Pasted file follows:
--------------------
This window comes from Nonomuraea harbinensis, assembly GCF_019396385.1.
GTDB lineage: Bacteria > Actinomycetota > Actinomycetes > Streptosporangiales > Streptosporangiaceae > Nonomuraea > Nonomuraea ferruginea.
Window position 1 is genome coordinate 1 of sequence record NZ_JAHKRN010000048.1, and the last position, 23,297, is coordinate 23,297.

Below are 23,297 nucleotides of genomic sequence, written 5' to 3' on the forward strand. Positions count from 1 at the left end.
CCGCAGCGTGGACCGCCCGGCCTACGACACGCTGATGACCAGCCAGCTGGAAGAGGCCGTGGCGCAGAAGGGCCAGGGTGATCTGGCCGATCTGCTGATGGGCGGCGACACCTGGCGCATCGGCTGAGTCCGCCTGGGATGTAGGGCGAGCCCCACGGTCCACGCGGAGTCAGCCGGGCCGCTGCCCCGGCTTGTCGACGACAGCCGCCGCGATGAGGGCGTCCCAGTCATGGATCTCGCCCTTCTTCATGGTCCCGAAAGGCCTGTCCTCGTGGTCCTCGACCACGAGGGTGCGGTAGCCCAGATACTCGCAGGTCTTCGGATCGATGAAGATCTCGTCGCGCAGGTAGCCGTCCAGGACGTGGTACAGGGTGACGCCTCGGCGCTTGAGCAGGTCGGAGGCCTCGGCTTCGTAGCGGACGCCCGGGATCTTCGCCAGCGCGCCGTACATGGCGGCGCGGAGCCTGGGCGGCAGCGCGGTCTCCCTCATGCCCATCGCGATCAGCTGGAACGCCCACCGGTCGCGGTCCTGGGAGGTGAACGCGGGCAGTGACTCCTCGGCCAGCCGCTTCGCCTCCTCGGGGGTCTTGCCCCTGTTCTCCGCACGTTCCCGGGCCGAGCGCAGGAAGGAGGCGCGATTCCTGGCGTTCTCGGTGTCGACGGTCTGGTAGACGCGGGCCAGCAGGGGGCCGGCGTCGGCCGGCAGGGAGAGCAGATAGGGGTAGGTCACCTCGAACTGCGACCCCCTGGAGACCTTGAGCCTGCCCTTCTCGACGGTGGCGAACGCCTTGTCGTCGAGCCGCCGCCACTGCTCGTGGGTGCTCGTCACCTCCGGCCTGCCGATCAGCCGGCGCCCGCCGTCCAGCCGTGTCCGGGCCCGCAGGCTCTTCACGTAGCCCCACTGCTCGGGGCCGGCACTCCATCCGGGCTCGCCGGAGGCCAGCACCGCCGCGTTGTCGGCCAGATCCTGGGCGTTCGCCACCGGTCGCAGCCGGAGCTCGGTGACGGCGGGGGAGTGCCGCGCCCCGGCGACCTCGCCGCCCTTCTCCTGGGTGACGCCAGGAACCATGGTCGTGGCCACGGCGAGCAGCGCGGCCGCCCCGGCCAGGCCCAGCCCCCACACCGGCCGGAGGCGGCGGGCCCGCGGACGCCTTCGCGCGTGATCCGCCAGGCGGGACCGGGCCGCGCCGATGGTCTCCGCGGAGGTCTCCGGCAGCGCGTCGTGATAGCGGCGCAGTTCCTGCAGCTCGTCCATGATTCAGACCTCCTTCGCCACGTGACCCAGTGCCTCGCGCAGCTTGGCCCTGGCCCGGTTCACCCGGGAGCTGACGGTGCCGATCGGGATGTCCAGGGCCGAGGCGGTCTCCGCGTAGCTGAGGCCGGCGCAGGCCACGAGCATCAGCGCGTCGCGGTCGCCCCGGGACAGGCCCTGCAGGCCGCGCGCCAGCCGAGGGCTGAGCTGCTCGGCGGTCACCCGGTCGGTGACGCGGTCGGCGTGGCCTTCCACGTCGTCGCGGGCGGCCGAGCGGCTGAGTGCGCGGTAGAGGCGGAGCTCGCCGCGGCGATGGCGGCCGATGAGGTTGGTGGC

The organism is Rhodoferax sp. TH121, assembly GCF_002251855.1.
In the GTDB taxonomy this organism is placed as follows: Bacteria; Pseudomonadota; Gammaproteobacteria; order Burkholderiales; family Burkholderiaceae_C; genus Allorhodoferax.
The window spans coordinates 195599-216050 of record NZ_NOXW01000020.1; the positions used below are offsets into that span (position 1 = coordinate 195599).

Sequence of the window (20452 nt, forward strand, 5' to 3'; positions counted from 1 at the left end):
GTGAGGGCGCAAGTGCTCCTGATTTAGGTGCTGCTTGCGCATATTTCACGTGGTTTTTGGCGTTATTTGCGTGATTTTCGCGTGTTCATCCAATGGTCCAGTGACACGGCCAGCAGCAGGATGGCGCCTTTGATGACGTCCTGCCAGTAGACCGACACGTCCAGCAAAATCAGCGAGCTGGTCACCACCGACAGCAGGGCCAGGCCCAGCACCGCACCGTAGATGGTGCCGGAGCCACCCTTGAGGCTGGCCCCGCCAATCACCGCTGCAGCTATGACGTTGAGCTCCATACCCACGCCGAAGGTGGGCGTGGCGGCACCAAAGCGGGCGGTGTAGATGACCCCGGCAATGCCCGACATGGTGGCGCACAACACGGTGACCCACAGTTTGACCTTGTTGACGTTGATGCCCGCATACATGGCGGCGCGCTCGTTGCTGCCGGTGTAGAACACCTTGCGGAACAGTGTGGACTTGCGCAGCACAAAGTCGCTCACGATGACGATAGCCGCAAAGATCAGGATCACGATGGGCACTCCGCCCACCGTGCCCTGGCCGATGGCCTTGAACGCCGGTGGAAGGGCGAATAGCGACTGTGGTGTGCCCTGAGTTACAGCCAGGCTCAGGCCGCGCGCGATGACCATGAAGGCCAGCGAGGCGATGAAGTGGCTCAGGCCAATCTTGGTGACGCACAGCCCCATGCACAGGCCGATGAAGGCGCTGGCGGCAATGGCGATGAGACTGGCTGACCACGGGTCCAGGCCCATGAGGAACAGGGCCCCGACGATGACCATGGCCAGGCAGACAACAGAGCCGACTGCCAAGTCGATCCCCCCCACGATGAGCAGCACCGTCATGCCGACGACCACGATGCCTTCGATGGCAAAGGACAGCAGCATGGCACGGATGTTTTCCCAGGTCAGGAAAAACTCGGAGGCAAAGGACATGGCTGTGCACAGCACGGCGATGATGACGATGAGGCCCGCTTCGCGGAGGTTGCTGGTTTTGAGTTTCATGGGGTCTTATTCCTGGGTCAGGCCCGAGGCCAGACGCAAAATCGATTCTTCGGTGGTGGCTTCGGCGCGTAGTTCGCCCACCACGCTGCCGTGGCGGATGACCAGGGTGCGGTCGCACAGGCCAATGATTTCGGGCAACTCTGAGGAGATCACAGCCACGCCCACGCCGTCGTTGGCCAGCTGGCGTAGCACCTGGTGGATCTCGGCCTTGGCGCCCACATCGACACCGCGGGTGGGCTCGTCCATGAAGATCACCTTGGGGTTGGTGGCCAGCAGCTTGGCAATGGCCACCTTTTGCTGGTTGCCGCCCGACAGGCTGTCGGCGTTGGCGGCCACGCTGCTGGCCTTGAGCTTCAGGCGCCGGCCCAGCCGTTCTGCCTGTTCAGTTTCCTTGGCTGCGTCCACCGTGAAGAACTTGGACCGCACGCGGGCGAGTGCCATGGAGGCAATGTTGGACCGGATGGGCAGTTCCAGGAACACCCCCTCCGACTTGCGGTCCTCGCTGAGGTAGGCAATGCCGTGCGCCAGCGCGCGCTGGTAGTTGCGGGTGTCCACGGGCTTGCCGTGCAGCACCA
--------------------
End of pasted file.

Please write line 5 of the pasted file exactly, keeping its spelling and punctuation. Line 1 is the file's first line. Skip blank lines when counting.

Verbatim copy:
CCGCAGCGTGGACCGCCCGGCCTACGACACGCTGATGACCAGCCAGCTGGAAGAGGCCGTGGCGCAGAAGGGCCAGGGTGATCTGGCCGATCTGCTGATGGGCGGCGACACCTGGCGCATCGGCTGAGTCCGCCTGGGATGTAGGGCGAGCCCCACGGTCCACGCGGAGTCAGCCGGGCCGCTGCCCCGGCTTGTCGACGACAGCCGCCGCGATGAGGGCGTCCCAGTCATGGATCTCGCCCTTCTTCATGGTCCCGAAAGGCCTGTCCTCGTGGTCCTCGACCACGAGGGTGCGGTAGCCCAGATACTCGCAGGTCTTCGGATCGATGAAGATCTCGTCGCGCAGGTAGCCGTCCAGGACGTGGTACAGGGTGACGCCTCGGCGCTTGAGCAGGTCGGAGGCCTCGGCTTCGTAGCGGACGCCCGGGATCTTCGCCAGCGCGCCGTACATGGCGGCGCGGAGCCTGGGCGGCAGCGCGGTCTCCCTCATGCCCATCGCGATCAGCTGGAACGCCCACCGGTCGCGGTCCTGGGAGGTGAACGCGGGCAGTGACTCCTCGGCCAGCCGCTTCGCCTCCTCGGGGGTCTTGCCCCTGTTCTCCGCACGTTCCCGGGCCGAGCGCAGGAAGGAGGCGCGATTCCTGGCGTTCTCGGTGTCGACGGTCTGGTAGACGCGGGCCAGCAGGGGGCCGGCGTCGGCCGGCAGGGAGAGCAGATAGGGGTAGGTCACCTCGAACTGCGACCCCCTGGAGACCTTGAGCCTGCCCTTCTCGACGGTGGCGAACGCCTTGTCGTCGAGCCGCCGCCACTGCTCGTGGGTGCTCGTCACCTCCGGCCTGCCGATCAGCCGGCGCCCGCCGTCCAGCCGTGTCCGGGCCCGCAGGCTCTTCACGTAGCCCCACTGCTCGGGGCCGGCACTCCATCCGGGCTCGCCGGAGGCCAGCACCGCCGCGTTGTCGGCCAGATCCTGGGCGTTCGCCACCGGTCGCAGCCGGAGCTCGGTGACGGCGGGGGAGTGCCGCGCCCCGGCGACCTCGCCGCCCTTCTCCTGGGTGACGCCAGGAACCATGGTCGTGGCCACGGCGAGCAGCGCGGCCGCCCCGGCCAGGCCCAGCCCCCACACCGGCCGGAGGCGGCGGGCCCGCGGACGCCTTCGCGCGTGATCCGCCAGGCGGGACCGGGCCGCGCCGATGGTCTCCGCGGAGGTCTCCGGCAGCGCGTCGTGATAGCGGCGCAGTTCCTGCAGCTCGTCCATGATTCAGACCTCCTTCGCCACGTGACCCAGTGCCTCGCGCAGCTTGGCCCTGGCCCGGTTCACCCGGGAGCTGACGGTGCCGATCGGGATGTCCAGGGCCGAGGCGGTCTCCGCGTAGCTGAGGCCGGCGCAGGCCACGAGCATCAGCGCGTCGCGGTCGCCCCGGGACAGGCCCTGCAGGCCGCGCGCCAGCCGAGGGCTGAGCTGCTCGGCGGTCACCCGGTCGGTGACGCGGTCGGCGTGGCCTTCCACGTCGTCGCGGGCGGCCGAGCGGCTGAGTGCGCGGTAGAGGCGGAGCTCGCCGCGGCGATGGCGGCCGATGAGGTTGGTGGC